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The Independent Online
Lee Clegg has spent four years in custody since an Army patrol of 16 men fired 36 bullets at a stolen car that was speeding through a checkpoint in Belfast.

This is the timetable:

30 September, 1990: teenage driver Martin Peake and passenger Karen Reilly die in shooting by Parachute Regiment patrol at checkpoint in Glen Road, West Belfast.

February 1991: Clegg arrested in spite of file at RUC headquarters being marked "no prosecution".

June 1993: trial judge found Clegg's first three shots were fired to protect a fellow soldier, but the fourth, that killed Ms Reilly, was "an excessive use of force" because the car and danger had passed. Clegg sentenced to life for her murder and convicted of attempting to murder Martin Peake. Private Barry Aindow jailed for seven years for attempted murder of Peake.

April 1994: Sir Brian Hutton, Northern Ireland's Lord Chief Justice, says law had treated Clegg unfairly but rejects appeal. Aindow freed after conviction cut to malicious wounding.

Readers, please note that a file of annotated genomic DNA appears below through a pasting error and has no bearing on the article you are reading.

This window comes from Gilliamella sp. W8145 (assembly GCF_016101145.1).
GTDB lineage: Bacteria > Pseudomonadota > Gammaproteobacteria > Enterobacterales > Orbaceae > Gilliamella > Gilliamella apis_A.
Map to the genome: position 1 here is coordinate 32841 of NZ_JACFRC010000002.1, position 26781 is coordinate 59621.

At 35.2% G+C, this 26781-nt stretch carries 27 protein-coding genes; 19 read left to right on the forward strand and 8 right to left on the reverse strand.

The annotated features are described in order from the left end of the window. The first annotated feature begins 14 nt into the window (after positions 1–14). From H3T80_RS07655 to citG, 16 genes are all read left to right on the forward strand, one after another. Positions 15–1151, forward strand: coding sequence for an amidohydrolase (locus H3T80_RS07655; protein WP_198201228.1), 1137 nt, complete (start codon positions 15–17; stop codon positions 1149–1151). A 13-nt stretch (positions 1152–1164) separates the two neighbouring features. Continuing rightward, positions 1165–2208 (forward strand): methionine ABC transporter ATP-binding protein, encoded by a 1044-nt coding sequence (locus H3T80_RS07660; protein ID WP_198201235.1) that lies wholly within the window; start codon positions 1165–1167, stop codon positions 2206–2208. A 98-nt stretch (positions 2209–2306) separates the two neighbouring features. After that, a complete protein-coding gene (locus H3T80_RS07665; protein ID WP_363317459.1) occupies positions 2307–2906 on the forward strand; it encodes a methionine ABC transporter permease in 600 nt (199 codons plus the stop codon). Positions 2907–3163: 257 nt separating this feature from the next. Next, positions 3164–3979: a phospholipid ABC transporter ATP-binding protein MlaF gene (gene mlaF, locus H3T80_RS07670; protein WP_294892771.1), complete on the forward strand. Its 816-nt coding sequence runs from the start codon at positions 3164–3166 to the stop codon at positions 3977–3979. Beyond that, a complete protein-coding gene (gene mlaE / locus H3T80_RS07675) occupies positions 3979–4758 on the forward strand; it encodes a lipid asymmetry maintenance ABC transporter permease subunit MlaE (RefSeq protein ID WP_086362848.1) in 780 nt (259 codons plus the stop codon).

April 1994: Army redrafts its controversial "yellow card" rules of engagement in light of the Clegg appeal hearing.

18 October, 1994: Clegg's appeal to the House of Lords.

19 January, 1995: Lords throw out appeal. Public opinion galvanised by tabloid press over alleged miscarriage of justice.

27 January,1995: One million signatures collected for Clegg's release. Sinn Fein president, Gerry Adams, links campaign to freedom issue for IRA prisoners.

20 February, 1995: Clegg served with papers for his discharge.

13 March, 1995: Sir Patrick Mayhew refers case to a review board in view of "exceptional mitigating" factors.

6 June, 1995: Northern Ireland's life sentence review board urged to treat case as manslaughter, not murder.